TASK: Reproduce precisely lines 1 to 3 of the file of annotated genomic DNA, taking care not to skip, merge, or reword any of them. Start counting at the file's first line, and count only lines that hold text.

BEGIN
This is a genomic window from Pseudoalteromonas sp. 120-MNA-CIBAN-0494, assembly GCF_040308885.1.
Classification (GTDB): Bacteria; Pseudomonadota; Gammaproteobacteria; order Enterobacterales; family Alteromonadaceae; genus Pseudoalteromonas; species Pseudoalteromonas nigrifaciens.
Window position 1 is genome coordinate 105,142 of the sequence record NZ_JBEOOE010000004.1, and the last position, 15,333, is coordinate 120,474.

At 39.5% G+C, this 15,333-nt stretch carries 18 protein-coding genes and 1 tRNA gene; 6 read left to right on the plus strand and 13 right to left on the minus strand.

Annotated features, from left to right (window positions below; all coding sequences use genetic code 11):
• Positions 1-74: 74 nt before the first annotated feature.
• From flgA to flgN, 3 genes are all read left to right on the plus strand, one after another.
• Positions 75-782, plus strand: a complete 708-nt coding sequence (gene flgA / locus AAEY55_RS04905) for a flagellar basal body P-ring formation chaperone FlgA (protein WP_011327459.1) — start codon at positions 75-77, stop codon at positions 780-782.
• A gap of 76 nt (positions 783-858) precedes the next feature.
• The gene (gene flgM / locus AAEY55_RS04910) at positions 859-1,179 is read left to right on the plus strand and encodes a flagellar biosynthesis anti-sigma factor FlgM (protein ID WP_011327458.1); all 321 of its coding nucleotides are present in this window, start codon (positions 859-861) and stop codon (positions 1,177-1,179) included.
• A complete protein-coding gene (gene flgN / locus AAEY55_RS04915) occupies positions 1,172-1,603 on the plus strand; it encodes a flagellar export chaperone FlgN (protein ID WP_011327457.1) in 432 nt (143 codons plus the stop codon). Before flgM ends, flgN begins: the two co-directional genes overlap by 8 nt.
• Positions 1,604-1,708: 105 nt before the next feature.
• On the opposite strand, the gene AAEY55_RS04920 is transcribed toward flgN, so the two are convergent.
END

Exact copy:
This is a genomic window from Pseudoalteromonas sp. 120-MNA-CIBAN-0494, assembly GCF_040308885.1.
Classification (GTDB): Bacteria; Pseudomonadota; Gammaproteobacteria; order Enterobacterales; family Alteromonadaceae; genus Pseudoalteromonas; species Pseudoalteromonas nigrifaciens.
Window position 1 is genome coordinate 105,142 of the sequence record NZ_JBEOOE010000004.1, and the last position, 15,333, is coordinate 120,474.